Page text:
Painters, like the Church Fathers and Reformers, have had their own agendas, but, at the very least, they have put a human face (with more than one expression) and a body (not always covered with her hair) on their imaginary Magdalene. The woman who remained close to Jesus even at the end of his life, but was forbidden to touch him after the Resurrection, continues to make an impression. Fra Angelico and Titian, Bronzino and Lavinia Fontana may not have gotten their “Magdalenes” just right, but they all recover some human dignity, pride, and complexity for a woman who, through no fault of her own, lost her importance as a beloved friend of Jesus and her stature as “apostle to the apostles”—not to mention her virtue—in the eyes of many men and women for centuries.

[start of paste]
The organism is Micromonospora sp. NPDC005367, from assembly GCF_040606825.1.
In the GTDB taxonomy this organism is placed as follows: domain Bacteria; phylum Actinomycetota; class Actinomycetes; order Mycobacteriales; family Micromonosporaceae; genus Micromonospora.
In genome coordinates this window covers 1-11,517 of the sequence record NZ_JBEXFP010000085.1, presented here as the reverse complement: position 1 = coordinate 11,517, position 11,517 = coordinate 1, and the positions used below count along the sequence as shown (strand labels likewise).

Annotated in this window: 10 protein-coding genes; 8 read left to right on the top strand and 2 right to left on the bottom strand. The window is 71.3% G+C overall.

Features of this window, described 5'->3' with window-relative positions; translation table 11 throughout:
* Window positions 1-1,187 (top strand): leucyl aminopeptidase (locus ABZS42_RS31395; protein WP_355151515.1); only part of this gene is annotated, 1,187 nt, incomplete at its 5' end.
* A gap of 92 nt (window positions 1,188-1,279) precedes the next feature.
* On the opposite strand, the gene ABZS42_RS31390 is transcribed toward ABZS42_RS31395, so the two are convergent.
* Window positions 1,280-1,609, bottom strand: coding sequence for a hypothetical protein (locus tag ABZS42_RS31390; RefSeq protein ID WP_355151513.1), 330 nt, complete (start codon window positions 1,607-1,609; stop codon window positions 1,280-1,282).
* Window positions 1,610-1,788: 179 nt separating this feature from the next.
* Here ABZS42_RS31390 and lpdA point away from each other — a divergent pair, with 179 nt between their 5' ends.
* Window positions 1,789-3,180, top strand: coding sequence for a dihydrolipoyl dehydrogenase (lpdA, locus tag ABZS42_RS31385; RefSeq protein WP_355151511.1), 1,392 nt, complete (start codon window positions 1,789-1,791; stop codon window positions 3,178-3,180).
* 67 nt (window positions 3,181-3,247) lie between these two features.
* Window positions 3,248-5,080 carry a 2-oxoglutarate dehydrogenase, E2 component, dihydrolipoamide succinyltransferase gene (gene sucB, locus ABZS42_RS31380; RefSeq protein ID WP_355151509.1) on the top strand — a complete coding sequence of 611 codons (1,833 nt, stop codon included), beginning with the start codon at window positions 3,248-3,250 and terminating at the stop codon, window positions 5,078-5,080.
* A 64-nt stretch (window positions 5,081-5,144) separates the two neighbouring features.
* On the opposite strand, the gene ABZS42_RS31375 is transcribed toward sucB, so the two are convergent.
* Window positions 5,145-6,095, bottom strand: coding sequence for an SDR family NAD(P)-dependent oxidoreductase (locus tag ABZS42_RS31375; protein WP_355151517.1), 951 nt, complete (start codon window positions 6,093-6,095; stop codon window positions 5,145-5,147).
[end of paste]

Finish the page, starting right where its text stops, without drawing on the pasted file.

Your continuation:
This essay is adapted from Blessed and Beautiful: Picturing the Saints by Robert Kiely, to be published by Yale University Press in October.

Robert Kiely is Professor Emeritus of English at Harvard University.

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Published in the 2010-09-10 issue: View Contents